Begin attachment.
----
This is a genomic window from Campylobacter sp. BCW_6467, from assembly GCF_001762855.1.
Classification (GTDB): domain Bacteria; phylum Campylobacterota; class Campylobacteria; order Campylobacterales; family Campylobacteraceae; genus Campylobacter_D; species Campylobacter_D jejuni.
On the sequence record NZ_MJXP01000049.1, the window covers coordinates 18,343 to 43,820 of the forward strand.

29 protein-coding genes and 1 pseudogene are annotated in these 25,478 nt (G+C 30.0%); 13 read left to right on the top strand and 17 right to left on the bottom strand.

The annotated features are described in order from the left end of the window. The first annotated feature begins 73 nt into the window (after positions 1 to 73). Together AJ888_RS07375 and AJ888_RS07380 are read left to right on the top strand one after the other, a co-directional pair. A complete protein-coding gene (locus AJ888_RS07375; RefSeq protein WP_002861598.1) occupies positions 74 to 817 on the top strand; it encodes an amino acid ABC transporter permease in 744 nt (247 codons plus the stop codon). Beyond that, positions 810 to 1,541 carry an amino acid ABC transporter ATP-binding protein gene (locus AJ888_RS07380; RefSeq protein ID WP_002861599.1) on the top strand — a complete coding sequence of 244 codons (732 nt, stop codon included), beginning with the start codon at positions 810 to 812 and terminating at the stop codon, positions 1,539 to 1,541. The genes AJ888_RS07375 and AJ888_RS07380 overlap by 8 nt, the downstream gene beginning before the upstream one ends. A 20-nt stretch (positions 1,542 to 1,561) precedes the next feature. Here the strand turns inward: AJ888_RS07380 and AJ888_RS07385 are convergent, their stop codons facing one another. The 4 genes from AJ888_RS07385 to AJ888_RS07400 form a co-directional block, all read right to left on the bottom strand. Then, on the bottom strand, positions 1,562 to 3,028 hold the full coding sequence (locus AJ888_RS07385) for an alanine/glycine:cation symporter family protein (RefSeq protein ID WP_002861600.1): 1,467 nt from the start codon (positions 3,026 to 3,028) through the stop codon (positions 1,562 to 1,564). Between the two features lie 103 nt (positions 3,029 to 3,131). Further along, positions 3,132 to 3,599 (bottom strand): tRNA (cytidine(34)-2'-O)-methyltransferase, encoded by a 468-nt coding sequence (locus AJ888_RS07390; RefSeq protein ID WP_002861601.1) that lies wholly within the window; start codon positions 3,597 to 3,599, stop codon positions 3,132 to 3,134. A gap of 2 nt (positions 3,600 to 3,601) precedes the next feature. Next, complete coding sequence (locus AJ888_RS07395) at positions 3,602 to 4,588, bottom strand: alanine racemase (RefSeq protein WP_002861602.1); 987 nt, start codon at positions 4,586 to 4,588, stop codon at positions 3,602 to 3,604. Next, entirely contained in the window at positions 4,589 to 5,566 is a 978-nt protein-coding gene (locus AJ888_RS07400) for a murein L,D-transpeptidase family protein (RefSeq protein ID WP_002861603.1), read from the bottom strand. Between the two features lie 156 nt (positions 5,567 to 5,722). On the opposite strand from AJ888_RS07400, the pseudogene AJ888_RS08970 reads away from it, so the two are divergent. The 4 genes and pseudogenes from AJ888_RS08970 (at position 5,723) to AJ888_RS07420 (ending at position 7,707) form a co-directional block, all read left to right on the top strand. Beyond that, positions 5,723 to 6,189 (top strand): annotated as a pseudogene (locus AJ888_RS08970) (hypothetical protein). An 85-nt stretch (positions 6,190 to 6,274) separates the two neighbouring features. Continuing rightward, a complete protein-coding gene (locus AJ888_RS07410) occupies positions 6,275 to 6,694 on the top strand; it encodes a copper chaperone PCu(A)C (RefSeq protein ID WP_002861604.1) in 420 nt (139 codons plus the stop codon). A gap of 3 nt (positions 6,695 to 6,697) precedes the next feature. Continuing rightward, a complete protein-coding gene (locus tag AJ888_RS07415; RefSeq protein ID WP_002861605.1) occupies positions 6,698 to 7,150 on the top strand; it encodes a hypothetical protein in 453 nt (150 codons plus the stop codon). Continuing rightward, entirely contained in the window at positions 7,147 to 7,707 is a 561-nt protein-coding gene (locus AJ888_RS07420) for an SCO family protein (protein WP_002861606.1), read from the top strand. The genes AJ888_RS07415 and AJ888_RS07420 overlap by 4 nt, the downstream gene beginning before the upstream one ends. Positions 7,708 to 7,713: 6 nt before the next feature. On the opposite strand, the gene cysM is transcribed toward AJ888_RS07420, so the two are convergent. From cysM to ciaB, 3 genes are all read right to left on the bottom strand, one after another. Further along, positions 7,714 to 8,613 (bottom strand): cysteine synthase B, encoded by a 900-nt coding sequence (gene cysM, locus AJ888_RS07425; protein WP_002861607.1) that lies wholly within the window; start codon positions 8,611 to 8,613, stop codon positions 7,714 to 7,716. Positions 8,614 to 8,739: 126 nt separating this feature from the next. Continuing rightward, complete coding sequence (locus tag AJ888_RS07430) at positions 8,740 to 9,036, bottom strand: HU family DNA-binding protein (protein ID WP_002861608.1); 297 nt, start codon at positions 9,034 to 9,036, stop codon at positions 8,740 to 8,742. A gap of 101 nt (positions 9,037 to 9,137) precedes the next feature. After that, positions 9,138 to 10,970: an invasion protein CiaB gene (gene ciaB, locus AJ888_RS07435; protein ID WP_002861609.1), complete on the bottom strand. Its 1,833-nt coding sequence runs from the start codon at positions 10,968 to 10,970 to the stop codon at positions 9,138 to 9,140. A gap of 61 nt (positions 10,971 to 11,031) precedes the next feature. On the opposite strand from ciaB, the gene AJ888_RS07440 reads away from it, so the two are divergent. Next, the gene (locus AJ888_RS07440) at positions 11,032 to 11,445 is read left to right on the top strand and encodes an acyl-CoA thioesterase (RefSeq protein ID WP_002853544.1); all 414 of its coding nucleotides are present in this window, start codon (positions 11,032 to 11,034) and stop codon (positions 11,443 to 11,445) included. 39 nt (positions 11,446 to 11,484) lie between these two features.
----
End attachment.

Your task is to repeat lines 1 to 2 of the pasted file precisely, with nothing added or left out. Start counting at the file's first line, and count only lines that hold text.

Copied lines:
This is a genomic window from Campylobacter sp. BCW_6467, from assembly GCF_001762855.1.
Classification (GTDB): domain Bacteria; phylum Campylobacterota; class Campylobacteria; order Campylobacterales; family Campylobacteraceae; genus Campylobacter_D; species Campylobacter_D jejuni.